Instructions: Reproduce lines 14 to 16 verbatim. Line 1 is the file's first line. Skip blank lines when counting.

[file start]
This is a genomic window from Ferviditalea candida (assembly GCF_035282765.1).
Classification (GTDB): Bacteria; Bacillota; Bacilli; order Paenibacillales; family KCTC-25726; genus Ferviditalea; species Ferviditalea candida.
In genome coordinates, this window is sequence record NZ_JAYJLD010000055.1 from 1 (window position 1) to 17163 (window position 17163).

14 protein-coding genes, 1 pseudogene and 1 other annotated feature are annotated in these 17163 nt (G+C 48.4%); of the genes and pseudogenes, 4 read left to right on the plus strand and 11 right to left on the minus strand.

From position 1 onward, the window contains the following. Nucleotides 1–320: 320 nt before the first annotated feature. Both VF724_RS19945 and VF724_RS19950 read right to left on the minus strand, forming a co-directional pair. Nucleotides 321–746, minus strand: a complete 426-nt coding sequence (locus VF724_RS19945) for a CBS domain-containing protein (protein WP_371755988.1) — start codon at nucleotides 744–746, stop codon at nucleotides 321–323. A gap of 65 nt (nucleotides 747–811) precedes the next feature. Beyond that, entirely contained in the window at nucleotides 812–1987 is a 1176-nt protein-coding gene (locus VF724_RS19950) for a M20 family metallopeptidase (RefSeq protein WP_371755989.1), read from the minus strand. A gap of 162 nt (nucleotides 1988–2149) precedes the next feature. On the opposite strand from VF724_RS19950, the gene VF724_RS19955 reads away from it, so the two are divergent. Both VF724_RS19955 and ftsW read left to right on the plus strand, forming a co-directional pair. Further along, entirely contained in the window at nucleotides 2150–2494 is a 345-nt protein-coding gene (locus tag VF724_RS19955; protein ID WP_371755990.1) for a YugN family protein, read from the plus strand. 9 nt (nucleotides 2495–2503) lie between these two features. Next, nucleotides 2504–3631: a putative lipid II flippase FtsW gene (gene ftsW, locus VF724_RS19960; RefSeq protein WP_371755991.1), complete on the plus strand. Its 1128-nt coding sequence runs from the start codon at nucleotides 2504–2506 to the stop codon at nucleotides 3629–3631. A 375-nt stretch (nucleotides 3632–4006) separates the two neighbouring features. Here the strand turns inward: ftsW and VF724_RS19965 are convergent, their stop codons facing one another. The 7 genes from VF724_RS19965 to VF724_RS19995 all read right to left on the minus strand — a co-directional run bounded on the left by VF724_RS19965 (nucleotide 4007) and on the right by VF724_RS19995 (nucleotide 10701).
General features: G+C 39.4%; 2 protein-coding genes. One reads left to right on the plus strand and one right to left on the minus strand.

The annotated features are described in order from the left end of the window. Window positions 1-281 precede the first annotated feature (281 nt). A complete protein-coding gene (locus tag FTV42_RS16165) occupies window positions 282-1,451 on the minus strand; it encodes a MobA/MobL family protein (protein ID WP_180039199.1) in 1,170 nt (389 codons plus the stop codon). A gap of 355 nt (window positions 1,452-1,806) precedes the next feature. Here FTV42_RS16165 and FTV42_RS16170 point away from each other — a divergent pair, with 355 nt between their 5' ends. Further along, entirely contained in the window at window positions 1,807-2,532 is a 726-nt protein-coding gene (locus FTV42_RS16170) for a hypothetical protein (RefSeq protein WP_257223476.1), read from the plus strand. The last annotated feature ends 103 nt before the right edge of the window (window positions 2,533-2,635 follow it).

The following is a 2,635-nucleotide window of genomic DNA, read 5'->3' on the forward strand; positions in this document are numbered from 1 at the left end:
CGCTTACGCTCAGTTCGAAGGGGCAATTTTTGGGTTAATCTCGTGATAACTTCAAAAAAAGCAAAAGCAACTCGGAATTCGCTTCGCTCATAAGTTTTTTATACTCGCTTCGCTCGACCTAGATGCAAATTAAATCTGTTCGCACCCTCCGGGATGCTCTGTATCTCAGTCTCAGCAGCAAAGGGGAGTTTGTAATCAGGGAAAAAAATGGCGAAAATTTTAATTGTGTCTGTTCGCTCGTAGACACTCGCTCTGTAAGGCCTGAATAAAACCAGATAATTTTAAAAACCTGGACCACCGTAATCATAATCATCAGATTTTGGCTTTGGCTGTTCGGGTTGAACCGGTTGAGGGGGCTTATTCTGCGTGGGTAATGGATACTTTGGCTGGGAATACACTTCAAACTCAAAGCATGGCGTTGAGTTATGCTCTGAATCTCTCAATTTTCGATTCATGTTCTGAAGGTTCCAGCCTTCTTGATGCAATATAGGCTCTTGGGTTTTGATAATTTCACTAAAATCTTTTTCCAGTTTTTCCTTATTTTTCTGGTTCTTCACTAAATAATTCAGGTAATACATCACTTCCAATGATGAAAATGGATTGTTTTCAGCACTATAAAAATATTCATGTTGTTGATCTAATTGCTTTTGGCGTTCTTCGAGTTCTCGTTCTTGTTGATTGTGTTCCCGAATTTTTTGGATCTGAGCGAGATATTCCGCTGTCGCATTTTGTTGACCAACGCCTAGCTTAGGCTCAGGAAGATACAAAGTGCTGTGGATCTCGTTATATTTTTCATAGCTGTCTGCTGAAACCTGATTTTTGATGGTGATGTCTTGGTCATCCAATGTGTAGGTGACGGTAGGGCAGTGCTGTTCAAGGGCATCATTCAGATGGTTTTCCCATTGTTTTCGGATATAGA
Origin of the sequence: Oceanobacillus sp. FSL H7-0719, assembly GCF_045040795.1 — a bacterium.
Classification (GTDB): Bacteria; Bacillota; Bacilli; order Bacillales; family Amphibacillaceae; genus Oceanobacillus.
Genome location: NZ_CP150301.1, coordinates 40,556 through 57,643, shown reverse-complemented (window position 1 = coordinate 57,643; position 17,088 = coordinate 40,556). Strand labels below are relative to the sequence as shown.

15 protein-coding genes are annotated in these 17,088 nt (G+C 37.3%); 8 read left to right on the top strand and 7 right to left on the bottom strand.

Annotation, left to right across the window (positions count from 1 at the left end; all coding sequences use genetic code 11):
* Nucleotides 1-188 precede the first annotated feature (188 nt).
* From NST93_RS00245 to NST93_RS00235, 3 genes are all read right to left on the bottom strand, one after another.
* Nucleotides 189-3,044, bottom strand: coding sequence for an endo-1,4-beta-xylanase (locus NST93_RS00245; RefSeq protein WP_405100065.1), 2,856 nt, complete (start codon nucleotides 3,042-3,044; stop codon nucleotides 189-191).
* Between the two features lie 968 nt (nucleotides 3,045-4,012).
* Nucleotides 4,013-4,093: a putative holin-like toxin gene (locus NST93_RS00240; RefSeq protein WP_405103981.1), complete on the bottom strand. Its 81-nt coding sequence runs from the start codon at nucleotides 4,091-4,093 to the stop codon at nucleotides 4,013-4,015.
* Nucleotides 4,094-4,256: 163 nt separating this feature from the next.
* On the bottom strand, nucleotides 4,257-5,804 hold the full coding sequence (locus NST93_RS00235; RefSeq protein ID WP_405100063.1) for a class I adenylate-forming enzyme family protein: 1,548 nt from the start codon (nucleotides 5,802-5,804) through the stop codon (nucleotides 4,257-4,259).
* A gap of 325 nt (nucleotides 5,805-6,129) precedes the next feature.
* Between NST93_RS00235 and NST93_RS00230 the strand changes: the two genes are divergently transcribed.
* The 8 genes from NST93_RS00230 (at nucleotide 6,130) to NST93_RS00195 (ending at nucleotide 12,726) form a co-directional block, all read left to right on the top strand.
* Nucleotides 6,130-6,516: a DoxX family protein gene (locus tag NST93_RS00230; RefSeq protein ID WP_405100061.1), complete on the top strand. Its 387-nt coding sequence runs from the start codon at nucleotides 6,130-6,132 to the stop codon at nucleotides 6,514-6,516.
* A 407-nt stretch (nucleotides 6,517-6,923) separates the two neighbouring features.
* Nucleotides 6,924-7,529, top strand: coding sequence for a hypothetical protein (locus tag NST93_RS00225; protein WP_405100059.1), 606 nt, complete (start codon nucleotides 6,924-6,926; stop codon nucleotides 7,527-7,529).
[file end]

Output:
Annotation, left to right across the window (positions count from 1 at the left end; all coding sequences use genetic code 11):
* Nucleotides 1-188 precede the first annotated feature (188 nt).
* From NST93_RS00245 to NST93_RS00235, 3 genes are all read right to left on the bottom strand, one after another.